History of the Atomic Bomb

Online Resources on the Dropping of the Atomic Bomb on Hiroshima and Nagasaki

History > World War II > Atomic Bomb

Nuclear Studies > The Atomic Bomb

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Start with
Atomic Archive
"Explores the complex history surrounding the invention of the atomic bomb...Read biographies of A-bomb father Robert Oppenheimer and Enrico Fermi's account of the Trinity Test. Examine maps of the damage to Hiroshima and Nagasaki, and summaries of arms-control treaties. You'll also find an excellent gallery of photographs and historical footage."
Important site with online documents, photographs and videos

Continue on with
A-Bomb WWW Museum (English or Japanese)
Selections include exhibits of the Peace Memorial Museum, record of A-Bomb disaster, voices of survivors, a child's experience, tour around Peace Park, and a page on the atomic bombing of Nagasaki.

City of Hiroshima, The (Japanese)
Mostly tourist information but does contain a large selection of photographs at the time of the bombing

CNN - Devastation at Hiroshima
"Rare footage of the aftermath of the atomic bomb attack on Hiroshima has now been made available to the world -- three years after it was discovered by accident in a Tokyo film vault."
Includes 1.2M QuickTime movie. From CNN

High Energy Weapons Archive
A Guide to Nuclear Weapons
Includes sections on the development of the bomb, postwar development, nuclear weapons tests series conducted since World War II by country, Arsenals of the Declared Nuclear States, Nuclear States in the Shadows, Reference Library, The site also keeps a useful archive including a graphics archive

Hiroshima Archive
"Is intended to serve as a research and educational guide to those who want to gain and expand their knowledge of the atomic bombing."
Includes photography gallery, and directory of bibliographies and links.
By Mayu Tsuruya, Lewis & Clark College

National Academies Press (free online versions)

Nuclearfiles.org
Comprehensive site that includes information on the history of nuclear weapons,
- Nuclear Age Peace Foundation

Nuke Pop
"When the first nuclear bombs were dropped on Hiroshima and Nagasaki, popular culture was quick to respond."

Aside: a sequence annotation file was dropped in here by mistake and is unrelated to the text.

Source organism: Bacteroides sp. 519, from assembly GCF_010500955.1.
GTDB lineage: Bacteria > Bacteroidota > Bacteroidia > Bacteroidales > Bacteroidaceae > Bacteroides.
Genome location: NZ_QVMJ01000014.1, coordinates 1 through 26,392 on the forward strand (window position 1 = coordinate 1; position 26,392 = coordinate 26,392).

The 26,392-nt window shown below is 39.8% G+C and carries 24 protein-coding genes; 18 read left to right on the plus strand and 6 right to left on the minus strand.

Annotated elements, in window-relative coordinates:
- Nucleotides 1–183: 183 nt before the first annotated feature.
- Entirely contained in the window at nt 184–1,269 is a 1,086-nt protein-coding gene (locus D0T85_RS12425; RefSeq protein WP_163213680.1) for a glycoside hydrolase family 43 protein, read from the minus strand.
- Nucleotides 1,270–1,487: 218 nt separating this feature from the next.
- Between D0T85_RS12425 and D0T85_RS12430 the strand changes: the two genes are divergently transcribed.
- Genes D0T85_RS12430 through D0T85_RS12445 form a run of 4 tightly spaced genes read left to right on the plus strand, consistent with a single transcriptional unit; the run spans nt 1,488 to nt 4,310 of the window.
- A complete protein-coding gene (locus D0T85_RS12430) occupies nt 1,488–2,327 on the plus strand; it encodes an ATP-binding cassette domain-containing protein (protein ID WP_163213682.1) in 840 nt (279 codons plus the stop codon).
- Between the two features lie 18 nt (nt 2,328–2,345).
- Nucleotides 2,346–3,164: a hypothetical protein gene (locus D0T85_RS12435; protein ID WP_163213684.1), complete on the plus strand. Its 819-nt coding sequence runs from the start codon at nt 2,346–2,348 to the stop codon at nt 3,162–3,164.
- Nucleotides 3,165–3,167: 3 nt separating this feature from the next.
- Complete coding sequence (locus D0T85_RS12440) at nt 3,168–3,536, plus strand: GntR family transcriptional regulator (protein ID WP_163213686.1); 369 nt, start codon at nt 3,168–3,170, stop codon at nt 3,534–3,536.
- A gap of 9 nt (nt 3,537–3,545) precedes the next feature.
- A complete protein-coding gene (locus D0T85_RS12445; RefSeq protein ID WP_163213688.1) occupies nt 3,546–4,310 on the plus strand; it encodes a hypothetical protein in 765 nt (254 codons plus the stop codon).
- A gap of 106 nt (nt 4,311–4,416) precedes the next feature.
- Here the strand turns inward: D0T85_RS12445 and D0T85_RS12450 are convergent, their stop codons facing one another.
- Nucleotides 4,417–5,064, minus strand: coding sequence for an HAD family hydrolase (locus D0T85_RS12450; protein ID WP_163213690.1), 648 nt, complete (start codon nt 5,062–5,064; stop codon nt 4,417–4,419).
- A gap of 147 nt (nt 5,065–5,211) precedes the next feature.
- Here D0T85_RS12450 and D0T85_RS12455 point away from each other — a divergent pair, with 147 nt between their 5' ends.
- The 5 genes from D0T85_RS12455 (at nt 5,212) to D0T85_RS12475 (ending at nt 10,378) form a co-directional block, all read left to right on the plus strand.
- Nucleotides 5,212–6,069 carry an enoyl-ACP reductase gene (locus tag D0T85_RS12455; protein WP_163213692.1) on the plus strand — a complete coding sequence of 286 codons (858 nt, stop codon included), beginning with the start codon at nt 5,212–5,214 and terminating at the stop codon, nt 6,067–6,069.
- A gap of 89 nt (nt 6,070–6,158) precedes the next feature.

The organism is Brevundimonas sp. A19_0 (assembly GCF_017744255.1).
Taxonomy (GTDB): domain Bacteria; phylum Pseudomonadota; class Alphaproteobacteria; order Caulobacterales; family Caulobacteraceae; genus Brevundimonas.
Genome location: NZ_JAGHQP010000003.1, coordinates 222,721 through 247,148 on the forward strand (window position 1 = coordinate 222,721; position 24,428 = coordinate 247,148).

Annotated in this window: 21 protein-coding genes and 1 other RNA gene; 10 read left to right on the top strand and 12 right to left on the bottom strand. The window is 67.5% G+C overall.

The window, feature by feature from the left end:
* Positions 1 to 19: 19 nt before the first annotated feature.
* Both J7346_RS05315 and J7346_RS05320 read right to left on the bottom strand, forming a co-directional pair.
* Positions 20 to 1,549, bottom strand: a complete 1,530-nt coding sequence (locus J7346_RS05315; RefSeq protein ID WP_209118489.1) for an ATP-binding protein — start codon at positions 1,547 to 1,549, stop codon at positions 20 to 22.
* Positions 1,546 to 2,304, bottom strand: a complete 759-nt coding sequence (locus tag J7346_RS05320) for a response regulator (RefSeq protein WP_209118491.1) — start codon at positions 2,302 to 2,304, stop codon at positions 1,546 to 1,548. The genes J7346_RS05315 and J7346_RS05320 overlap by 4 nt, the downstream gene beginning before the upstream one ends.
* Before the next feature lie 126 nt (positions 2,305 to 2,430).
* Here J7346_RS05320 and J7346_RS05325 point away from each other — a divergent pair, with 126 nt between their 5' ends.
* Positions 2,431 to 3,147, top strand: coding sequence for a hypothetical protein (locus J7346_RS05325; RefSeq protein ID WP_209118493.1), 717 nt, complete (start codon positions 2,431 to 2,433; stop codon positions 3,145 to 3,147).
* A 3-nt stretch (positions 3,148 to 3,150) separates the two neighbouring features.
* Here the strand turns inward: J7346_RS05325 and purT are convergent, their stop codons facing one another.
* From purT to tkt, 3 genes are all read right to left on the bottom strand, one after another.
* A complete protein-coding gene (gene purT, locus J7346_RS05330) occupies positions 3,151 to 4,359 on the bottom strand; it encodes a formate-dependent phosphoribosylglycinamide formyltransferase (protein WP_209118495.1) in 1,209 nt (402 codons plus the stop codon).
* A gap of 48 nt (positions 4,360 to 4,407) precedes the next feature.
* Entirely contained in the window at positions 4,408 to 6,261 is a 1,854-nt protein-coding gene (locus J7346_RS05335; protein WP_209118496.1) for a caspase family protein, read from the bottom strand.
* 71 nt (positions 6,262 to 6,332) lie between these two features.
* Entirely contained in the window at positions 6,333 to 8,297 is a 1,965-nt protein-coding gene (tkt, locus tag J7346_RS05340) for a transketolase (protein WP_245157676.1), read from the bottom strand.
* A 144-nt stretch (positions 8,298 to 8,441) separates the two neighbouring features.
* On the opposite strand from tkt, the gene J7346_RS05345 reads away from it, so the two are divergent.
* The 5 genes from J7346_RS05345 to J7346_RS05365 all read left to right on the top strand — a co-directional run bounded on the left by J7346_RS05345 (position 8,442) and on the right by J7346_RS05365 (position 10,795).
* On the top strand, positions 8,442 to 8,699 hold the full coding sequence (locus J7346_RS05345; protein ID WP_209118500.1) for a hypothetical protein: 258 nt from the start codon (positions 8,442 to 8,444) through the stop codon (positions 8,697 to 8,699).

By Paul Brians, Washington State University

Personal Record of Hiroshima A-Bomb Survival (English or Japanese)
The Terao memoir and responses

The Race to Build the Atomic Bomb: A Resource for Teacher's and Students
Sections include: US/Eng. Timeline ; Competition ; Exodus of Scientists ; Physics ; Those Responsible ; Research ; Lesson Plans ; Resources.
Created by Doug Prouty.

Remembering Nagasaki
Photographs by Japanese Army photographer Yosuke Yamahata

Scientific Data of the Nagasaki Atomic Bomb Disaster (English or Japanese)
by the Division of Scientific Data Registry, Atomic Bomb Disease Institute, School of Medicine, Nagasaki Univ.

Unofficial Trinity Site Page

Voice of Hibakusha
Eye-witness accounts of the bombing of Hiroshima, from the video Hiroshima Witness, produced by Hiroshima Peace Cultural Center and NHK.

The Decision

The Decision to Drop the Atomic Bomb
"The collection has links to the digital versions of the "Decision to Drop the Atomic Bomb" study collection, as well as the smaller study collection of the same topic. These are digital representations of the original study collections held at the Truman Presidential Library. Study collections are boxes of items related to major topics or events that occurred during the Truman presidency, and include documents ranging from press releases to Truman's personal diary entries. They were selected from the actual archives by subject specialists, photocopied, and are presented in the Research Room of the library for easy access by interested researchers. This particular collection deals with the decision to use the Atomic Bomb to end the war with Japan."

The Decision to Use the Atomic Bomb: Gar Alperovitz and the H-Net Debate

George Washington University - National Security Archive

Smithsonian Exhibit
The Enola Gay Controversy
"How Do We Remember a War that We Won?"
"After about ten months of open, sustained controversy, the Smithsonian bowed to pressure, canceled the original exhibit, and replaced it with one less controversial. That action was both praised and scorned. And the whole episode continues to be a flash point among the indefatigable belligerents of the so-called 'culture wars'...Thus, the pages that follow enable users to experience the evolution of the Enola Gay controversy -- in some sense to relive it -- by reading through a chronological list of documents divided into five 'rounds.'"
By Edward J. Gallagher, Dept. of English, Lehigh University

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